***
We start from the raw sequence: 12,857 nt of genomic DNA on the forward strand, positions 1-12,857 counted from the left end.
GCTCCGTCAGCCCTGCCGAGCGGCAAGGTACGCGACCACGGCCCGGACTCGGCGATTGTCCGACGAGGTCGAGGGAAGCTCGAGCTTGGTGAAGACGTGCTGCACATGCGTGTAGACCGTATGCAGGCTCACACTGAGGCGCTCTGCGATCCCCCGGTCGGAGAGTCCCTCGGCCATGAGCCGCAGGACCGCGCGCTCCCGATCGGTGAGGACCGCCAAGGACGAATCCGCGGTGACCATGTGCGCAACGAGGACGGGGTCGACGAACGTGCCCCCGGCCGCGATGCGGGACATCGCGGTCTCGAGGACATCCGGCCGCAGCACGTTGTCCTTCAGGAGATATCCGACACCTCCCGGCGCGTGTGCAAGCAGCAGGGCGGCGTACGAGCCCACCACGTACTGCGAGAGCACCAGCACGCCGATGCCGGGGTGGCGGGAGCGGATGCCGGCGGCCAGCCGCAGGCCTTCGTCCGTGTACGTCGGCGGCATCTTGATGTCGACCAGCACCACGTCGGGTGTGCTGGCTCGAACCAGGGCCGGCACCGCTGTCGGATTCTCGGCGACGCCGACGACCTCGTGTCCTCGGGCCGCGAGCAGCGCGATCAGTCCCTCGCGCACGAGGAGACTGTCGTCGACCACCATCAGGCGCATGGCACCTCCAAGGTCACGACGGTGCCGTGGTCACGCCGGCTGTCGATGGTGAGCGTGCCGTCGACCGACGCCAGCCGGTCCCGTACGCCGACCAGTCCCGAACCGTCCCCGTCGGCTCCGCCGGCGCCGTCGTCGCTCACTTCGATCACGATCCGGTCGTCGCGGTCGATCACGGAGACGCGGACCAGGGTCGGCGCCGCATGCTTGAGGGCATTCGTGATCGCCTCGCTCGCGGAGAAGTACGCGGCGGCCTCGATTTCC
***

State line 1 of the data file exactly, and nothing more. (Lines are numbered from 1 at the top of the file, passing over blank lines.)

We start from the raw sequence: 12,857 nt of genomic DNA on the forward strand, positions 1-12,857 counted from the left end.